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Coalition interpersonal relationships knowledge, average score (Indicator)

Definition

The average score of organizations' knowledge related to interpersonal relationships of the coalition and its members.

Alternate names:

Short name
Coalition interpersonal relationships knowledge

Outcome Areas

Rationale

Using a common scale across indicators provides an evaluation system that is flexible, intuitive, and easy to analyze and report. The Omaha System is a common classification scheme and scoring system that has been translated to other common measures.

Using the Omaha System allows researchers to compare outcomes across a variety of indicators. Practitioners developed the Omaha System as part of four federally funded research projects conducted between 1975 and 1993. Staff and managers at the Visiting Nurse Association of Omaha and seven additional test sites revised and refined the structure and terms and established reliability, validity, and usability. The Omaha System was intended to be as intuitive, brief, and flexible as possible. Its structure, terms, definitions, and codes have not been copyrighted so that they are available for use without permission. Although the Omaha System exists in the public domain, it is necessary to maintain its integrity and identify a reference in publications and software.

Calculation rules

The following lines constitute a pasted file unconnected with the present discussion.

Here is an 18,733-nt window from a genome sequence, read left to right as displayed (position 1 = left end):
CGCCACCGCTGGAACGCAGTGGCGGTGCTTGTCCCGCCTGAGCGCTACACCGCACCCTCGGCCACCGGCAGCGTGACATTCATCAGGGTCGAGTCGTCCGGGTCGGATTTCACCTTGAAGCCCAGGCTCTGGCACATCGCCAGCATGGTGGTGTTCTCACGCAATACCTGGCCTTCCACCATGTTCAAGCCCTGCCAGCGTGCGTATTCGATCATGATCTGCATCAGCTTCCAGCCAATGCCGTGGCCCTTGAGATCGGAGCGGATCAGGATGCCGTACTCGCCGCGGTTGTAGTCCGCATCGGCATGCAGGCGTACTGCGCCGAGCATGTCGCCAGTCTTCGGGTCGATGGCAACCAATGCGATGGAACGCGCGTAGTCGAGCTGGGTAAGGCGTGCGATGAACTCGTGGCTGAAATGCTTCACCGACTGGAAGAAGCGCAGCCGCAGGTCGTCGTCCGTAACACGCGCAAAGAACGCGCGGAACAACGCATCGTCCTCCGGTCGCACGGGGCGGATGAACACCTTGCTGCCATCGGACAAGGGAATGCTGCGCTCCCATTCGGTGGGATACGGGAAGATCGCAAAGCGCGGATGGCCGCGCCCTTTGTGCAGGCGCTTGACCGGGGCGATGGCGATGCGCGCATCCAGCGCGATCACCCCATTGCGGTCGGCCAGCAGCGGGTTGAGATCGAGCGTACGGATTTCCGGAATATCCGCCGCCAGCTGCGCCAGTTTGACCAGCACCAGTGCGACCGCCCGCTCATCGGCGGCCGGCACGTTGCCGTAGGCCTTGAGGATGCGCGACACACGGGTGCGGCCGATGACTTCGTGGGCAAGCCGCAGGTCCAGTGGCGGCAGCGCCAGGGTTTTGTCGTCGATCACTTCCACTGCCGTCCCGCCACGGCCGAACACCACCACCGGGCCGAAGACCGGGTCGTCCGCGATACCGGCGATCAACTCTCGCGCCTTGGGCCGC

Computation Rule:

The sum of all domain knowledge scores across organizations
A count of organizations with a domain knowledge score

Numerators

One data element. A five point scale rating an organization's knowledge in a particular domain, from 1 "none" to 5 "superior".

Comments

The indicator can be developed as an average score across participants, or as the change measured pre- and post-intervention.

References

Omaha System Problem Review and KBS. Healthy Communities Team. http://omahasystemmn.org/Careplans/communication_community/CommunicationCommunityResourcesGrid_WashCo.pdf

Martin KS. (2005). The Omaha System: A Key to Practice, Documentation, and Information Management (Reprinted 2nd ed.). Omaha, NE: Health Connections Press. Minnesota

Additional Attributes

Slot name Type Value Similar
Collection

OCASI

265
Data collection

Observations and tests

33
Inputs and outputs

Organizational capacity

17
Terms of use

The Omaha System has existed in the public domain since 1975, and, therefore, is not held under copyright. The complete terms, definitions, and codes are presented in Appendix A and Appendix E of the 2005 book and may be used by anyone without permission and without a licensing fee from Health Connections Press or the developers. However, the terms and structure must be used as described in the 2005 book, and referenced (ie 2005 book or Web site).

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